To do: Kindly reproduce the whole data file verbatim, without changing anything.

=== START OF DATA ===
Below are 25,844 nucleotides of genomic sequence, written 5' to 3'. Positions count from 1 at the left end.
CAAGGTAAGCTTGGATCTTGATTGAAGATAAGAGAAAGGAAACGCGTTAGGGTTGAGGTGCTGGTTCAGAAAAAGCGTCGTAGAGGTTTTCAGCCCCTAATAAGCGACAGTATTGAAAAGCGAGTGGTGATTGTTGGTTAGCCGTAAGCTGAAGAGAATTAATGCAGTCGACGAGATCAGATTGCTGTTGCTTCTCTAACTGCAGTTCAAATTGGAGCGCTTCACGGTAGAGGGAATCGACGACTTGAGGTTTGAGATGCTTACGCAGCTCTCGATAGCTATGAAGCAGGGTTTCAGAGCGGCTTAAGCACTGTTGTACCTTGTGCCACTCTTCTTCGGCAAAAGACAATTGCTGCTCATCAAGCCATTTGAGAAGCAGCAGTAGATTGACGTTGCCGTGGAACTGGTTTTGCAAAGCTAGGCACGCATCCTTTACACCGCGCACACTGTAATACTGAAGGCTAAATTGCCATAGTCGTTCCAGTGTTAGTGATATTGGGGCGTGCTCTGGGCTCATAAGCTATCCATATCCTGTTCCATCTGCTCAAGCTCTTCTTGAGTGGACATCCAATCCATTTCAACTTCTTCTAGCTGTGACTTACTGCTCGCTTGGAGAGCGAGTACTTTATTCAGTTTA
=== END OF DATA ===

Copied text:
Below are 25,844 nucleotides of genomic sequence, written 5' to 3'. Positions count from 1 at the left end.
CAAGGTAAGCTTGGATCTTGATTGAAGATAAGAGAAAGGAAACGCGTTAGGGTTGAGGTGCTGGTTCAGAAAAAGCGTCGTAGAGGTTTTCAGCCCCTAATAAGCGACAGTATTGAAAAGCGAGTGGTGATTGTTGGTTAGCCGTAAGCTGAAGAGAATTAATGCAGTCGACGAGATCAGATTGCTGTTGCTTCTCTAACTGCAGTTCAAATTGGAGCGCTTCACGGTAGAGGGAATCGACGACTTGAGGTTTGAGATGCTTACGCAGCTCTCGATAGCTATGAAGCAGGGTTTCAGAGCGGCTTAAGCACTGTTGTACCTTGTGCCACTCTTCTTCGGCAAAAGACAATTGCTGCTCATCAAGCCATTTGAGAAGCAGCAGTAGATTGACGTTGCCGTGGAACTGGTTTTGCAAAGCTAGGCACGCATCCTTTACACCGCGCACACTGTAATACTGAAGGCTAAATTGCCATAGTCGTTCCAGTGTTAGTGATATTGGGGCGTGCTCTGGGCTCATAAGCTATCCATATCCTGTTCCATCTGCTCAAGCTCTTCTTGAGTGGACATCCAATCCATTTCAACTTCTTCTAGCTGTGACTTACTGCTCGCTTGGAGAGCGAGTACTTTATTCAGTTTA